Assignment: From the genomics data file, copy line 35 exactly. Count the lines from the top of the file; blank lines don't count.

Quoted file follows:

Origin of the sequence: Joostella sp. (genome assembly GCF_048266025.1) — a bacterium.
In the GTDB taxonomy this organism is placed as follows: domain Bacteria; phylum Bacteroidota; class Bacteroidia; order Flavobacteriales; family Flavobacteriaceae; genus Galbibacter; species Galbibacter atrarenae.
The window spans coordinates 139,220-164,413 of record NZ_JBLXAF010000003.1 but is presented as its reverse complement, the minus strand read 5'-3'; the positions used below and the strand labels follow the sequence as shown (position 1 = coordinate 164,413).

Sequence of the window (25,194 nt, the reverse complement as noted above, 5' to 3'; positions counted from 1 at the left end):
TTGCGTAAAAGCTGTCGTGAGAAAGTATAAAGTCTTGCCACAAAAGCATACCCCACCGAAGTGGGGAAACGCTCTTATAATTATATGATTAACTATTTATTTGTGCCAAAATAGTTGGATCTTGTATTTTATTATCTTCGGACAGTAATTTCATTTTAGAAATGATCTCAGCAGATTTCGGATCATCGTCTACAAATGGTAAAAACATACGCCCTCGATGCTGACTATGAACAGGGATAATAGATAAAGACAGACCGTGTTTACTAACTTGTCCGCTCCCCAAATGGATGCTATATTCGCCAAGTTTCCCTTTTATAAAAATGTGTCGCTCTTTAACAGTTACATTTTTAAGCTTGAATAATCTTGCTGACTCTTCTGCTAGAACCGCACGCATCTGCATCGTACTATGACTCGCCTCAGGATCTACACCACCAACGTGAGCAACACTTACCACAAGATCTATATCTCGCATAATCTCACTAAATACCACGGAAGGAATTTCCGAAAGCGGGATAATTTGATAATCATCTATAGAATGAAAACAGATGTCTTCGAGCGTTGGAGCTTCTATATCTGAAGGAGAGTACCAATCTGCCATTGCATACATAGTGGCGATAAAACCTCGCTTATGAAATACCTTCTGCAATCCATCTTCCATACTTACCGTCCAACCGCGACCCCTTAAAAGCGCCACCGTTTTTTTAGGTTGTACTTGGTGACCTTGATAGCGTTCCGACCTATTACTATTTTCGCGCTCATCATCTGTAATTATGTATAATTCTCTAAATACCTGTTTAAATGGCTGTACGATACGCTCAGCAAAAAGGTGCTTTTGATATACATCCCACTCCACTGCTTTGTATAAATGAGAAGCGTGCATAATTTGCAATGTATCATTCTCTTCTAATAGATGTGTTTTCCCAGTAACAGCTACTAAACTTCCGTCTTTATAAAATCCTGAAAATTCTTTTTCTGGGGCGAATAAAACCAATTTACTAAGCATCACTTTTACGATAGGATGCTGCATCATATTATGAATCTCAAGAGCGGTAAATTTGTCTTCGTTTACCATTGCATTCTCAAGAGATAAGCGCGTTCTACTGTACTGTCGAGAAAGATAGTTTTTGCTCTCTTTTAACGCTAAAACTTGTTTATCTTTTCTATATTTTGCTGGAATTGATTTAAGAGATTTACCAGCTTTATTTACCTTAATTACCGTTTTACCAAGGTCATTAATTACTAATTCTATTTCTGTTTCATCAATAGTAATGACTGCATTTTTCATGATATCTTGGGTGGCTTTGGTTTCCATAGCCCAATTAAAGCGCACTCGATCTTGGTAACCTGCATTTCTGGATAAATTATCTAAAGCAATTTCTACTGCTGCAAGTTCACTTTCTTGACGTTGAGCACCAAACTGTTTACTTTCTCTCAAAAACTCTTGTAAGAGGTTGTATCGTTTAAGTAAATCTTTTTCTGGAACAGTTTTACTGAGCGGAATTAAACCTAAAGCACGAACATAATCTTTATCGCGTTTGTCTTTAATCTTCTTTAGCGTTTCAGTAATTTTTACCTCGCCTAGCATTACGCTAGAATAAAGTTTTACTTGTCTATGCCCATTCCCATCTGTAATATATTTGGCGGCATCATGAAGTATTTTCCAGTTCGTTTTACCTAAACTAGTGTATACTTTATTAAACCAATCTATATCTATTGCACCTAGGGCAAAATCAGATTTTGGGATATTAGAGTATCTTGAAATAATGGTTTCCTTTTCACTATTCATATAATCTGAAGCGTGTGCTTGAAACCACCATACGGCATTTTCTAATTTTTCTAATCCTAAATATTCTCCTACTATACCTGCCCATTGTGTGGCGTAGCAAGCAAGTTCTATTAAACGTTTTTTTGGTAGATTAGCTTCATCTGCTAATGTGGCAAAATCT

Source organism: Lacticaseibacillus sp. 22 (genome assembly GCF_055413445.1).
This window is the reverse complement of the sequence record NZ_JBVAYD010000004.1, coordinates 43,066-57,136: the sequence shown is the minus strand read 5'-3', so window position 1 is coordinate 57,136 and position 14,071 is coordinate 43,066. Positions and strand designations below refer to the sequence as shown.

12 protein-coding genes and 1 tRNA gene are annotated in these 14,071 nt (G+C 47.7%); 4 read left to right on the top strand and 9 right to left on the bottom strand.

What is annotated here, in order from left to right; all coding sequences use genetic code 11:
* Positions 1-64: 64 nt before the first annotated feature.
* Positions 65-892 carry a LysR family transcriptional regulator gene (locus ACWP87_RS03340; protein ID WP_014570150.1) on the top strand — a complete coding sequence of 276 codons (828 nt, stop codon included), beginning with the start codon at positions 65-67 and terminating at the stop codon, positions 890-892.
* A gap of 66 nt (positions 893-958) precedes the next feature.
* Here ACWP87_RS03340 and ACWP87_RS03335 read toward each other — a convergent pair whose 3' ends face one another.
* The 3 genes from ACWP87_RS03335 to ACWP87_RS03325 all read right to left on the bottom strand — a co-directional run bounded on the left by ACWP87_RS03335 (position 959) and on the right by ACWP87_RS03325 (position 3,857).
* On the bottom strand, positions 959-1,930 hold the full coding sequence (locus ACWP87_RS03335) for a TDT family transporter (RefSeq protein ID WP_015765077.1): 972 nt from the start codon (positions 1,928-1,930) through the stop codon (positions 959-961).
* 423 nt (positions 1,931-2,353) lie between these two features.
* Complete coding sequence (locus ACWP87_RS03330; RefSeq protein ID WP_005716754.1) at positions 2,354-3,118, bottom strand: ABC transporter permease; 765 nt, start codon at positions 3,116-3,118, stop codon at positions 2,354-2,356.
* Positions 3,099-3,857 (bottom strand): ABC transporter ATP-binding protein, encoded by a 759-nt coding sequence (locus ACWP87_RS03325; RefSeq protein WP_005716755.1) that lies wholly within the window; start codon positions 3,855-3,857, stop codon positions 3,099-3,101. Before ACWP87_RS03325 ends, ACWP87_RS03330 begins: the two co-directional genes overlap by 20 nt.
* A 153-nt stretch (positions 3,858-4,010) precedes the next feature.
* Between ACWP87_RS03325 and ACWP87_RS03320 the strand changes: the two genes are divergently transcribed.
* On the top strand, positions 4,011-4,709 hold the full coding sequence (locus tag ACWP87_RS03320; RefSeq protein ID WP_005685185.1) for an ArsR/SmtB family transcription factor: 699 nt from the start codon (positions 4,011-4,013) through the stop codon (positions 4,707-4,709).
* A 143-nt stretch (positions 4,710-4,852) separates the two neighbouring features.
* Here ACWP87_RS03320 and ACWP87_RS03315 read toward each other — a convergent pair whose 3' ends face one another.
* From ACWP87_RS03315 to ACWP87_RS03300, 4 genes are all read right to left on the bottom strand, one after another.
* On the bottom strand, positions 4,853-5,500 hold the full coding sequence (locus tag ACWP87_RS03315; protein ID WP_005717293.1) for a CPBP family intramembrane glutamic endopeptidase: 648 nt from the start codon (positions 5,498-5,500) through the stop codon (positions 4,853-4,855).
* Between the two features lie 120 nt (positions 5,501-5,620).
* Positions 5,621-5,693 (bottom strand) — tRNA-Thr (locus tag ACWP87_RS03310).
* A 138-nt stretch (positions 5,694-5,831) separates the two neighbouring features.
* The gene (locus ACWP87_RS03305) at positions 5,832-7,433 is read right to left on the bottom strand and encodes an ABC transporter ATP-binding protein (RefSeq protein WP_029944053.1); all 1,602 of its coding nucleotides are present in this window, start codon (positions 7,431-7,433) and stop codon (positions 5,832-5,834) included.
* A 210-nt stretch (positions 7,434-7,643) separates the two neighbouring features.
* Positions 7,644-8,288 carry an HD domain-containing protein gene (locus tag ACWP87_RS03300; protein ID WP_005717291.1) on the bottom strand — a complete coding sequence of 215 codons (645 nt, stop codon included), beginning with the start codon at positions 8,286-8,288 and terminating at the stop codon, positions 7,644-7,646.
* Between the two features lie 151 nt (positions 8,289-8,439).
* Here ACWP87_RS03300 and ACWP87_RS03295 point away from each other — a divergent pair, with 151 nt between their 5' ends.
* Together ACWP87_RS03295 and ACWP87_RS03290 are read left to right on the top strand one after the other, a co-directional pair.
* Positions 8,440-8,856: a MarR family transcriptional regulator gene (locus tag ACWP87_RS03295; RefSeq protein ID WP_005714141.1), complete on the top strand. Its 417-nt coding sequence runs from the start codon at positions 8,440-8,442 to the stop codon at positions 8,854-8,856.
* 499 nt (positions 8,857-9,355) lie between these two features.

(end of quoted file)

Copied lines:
* Positions 8,440-8,856: a MarR family transcriptional regulator gene (locus tag ACWP87_RS03295; RefSeq protein ID WP_005714141.1), complete on the top strand. Its 417-nt coding sequence runs from the start codon at positions 8,440-8,442 to the stop codon at positions 8,854-8,856.